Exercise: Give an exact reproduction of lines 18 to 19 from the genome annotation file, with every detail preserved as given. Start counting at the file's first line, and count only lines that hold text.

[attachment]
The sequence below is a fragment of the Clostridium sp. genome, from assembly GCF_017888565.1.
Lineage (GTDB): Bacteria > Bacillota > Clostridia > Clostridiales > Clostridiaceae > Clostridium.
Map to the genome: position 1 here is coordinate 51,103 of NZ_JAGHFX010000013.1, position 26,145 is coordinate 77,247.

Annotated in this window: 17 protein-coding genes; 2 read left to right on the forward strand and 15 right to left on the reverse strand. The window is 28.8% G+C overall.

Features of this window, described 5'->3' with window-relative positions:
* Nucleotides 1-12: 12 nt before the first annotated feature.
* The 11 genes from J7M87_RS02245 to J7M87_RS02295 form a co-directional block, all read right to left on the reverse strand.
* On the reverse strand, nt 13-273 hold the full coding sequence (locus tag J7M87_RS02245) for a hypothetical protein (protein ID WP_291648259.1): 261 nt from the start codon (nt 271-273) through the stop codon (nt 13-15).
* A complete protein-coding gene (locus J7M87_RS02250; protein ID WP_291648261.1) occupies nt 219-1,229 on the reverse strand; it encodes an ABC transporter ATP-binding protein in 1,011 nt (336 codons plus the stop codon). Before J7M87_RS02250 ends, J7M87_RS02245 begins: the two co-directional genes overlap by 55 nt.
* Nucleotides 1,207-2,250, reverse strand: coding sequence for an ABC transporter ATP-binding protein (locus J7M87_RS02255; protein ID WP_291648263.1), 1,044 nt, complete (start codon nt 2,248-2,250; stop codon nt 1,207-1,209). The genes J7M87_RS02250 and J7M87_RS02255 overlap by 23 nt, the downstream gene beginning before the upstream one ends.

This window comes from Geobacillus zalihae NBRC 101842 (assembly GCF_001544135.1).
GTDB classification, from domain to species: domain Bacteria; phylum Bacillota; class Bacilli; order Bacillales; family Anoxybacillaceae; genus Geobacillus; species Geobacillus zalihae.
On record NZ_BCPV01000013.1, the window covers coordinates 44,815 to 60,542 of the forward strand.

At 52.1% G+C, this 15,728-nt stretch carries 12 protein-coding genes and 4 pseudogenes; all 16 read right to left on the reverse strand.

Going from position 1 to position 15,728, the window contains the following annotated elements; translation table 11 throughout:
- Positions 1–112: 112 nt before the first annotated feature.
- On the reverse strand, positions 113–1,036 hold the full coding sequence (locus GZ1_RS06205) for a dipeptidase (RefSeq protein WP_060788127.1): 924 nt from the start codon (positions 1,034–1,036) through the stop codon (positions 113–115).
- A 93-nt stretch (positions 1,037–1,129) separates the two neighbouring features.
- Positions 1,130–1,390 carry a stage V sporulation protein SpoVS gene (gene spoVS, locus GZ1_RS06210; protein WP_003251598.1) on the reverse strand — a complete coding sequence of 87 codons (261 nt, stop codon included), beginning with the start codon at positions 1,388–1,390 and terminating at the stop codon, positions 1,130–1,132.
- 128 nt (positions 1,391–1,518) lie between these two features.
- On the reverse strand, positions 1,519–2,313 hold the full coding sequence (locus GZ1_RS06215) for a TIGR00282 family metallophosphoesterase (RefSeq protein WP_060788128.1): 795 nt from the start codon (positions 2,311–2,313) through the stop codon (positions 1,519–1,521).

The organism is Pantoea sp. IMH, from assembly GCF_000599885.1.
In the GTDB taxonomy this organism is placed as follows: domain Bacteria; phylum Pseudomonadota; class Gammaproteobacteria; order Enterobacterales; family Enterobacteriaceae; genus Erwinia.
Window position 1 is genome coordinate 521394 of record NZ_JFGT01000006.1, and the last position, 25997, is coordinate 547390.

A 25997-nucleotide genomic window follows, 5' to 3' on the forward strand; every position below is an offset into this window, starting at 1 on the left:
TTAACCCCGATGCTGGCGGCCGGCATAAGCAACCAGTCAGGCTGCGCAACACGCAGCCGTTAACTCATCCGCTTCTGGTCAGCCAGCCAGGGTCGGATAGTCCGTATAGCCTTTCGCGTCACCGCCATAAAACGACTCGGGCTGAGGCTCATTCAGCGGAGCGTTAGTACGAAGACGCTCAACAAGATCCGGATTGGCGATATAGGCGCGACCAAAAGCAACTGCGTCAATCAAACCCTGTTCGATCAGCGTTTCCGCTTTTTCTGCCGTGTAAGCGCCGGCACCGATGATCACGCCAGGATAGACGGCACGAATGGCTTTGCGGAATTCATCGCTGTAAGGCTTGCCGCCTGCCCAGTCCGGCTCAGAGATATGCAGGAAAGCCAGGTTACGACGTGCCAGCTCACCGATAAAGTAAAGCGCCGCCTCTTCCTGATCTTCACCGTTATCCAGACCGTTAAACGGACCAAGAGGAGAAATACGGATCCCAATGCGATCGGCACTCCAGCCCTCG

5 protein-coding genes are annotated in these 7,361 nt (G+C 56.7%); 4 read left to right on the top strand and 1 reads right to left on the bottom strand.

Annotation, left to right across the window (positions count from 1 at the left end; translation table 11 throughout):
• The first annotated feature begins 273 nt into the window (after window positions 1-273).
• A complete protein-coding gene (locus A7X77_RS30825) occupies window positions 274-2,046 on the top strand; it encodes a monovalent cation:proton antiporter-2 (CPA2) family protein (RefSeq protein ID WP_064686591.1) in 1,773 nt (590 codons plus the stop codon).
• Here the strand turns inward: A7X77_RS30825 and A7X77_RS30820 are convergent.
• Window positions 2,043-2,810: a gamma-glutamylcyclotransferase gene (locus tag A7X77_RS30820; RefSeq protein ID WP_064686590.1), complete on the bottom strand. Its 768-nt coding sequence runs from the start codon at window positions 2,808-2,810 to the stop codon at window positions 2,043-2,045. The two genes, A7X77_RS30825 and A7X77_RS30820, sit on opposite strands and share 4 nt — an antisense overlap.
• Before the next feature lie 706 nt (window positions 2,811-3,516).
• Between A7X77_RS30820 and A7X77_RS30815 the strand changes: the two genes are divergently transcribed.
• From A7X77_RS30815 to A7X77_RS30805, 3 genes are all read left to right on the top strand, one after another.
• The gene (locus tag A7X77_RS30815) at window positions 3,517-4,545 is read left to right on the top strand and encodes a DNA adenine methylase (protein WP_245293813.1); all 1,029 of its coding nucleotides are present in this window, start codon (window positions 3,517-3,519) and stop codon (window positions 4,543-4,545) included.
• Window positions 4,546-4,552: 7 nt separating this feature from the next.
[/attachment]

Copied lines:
- A 93-nt stretch (positions 1,037–1,129) separates the two neighbouring features.
- Positions 1,130–1,390 carry a stage V sporulation protein SpoVS gene (gene spoVS, locus GZ1_RS06210; protein WP_003251598.1) on the reverse strand — a complete coding sequence of 87 codons (261 nt, stop codon included), beginning with the start codon at positions 1,388–1,390 and terminating at the stop codon, positions 1,130–1,132.